Are you looking for a simple way to do corporate social responsibility (CSR)? What if you offered customers experiencing hardship more favorable prices? For example, the music composer Douglas Morton invites individuals who are under-employed, stricken by a personal crisis or otherwise experiencing financial difficulties to explain their circumstance and offer to pay what and when they can. His most rewarding customer interactions are these conversations.
Compassionate pricing doesn't need to be complicated. A case in point is what Morton does: He simply added wording to his e-commerce site giving customers the opportunity to explain their circumstances. His customer service involves reviewing submissions and providing discount codes. Compassionate pricing also doesn't need to be serious and boring. Morton's' messaging, for example, offers to accept avocados as payment! What Morton does, however, is just one option.
Other ways of pricing in a way that supports societal causes includes:
You get the idea. There are many ways to conduct CSR via pricing! Might there be one that is perfect for your business?
For assistance with your CSR, contact us.
Photo by Kindel Media
You’ve probably heard the term ESG (environment social governance). You may have heard it be interchanged with CSR (corporate social responsibility). Are they the same thing?
The answer is no. CSR and ESG, although promoting the same general concept, are distinct. CSR is everything a company does to positively contribute to societal issues that it’s not required to do by law or regulation. ESG is CSR that has been formalized into measurable criteria that are disclosed to investors and the public. As Lexology puts it: “While CSR aims to make a business accountable, ESG criteria make such business’ efforts measurable.” ESG criteria focus on quantitative data used to help investors, employees and consumers make decisions regarding a company. In essence, a company's ESG reporting shows if it’s “walking the talk” in terms of their CSR goals across:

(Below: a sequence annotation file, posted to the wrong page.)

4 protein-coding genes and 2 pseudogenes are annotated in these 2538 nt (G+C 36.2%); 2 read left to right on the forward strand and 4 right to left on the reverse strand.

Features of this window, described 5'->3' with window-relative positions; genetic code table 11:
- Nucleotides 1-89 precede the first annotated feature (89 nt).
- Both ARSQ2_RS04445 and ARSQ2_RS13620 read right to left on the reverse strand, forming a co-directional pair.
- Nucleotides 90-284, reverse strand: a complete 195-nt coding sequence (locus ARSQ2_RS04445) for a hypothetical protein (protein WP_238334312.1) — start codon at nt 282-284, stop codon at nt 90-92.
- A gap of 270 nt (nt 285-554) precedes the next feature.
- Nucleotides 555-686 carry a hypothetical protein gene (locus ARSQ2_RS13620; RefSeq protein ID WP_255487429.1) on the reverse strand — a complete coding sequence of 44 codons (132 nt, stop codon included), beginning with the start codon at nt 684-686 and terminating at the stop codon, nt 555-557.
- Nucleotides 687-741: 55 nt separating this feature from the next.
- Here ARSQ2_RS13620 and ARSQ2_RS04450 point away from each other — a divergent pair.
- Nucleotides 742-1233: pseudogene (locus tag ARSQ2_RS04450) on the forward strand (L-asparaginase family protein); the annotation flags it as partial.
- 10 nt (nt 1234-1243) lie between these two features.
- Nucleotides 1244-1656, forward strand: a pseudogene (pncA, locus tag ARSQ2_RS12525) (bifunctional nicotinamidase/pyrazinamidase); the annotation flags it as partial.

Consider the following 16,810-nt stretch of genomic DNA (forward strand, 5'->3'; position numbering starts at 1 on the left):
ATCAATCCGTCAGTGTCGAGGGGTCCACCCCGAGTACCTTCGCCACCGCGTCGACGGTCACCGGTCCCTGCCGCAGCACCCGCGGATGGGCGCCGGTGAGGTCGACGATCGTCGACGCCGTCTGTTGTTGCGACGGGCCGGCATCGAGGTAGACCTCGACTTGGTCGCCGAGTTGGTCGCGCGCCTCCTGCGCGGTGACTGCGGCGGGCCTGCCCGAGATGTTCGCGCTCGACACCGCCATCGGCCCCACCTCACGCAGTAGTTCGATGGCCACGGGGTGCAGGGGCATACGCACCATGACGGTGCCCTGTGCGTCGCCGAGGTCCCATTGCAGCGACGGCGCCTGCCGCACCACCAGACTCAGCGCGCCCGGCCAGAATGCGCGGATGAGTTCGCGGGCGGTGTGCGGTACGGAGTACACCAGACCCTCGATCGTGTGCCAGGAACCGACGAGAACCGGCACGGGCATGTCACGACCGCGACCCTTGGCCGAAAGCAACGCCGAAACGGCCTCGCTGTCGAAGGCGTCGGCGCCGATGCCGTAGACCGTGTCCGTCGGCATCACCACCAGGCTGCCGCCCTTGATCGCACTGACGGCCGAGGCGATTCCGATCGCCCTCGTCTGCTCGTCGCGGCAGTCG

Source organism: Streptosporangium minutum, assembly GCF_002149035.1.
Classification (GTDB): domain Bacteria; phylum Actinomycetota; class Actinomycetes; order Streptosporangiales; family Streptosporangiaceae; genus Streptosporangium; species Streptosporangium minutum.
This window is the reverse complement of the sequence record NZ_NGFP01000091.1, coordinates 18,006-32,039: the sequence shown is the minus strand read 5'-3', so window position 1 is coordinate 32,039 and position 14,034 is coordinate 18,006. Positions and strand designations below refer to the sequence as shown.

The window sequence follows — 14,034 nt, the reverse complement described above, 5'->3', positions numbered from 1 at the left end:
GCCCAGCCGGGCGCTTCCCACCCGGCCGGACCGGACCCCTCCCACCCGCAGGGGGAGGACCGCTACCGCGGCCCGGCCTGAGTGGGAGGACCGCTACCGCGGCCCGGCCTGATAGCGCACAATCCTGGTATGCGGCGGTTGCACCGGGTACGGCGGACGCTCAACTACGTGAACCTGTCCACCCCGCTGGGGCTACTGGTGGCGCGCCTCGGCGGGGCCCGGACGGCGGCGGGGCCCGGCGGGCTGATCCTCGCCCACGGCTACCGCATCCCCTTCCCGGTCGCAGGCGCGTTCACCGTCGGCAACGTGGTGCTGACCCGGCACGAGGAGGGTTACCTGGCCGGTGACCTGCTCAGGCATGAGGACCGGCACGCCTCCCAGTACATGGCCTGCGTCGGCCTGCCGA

There are several frameworks to help companies structure their ESG work, the most common of which are listed below.
Why should your company care about ESG? If your company executes ESG right, it’s likely to be more profitable. Also, investors increasingly expect companies to disclose ESG data. For example, the newly incorporated International Sustainability Standards Board (ISSB) is developing international ESG reporting standards and the US Securities and Exchange Commission (SEC) is incorporating ESG into its work. In summary, ESG is quickly becoming a standard part of managing a business.
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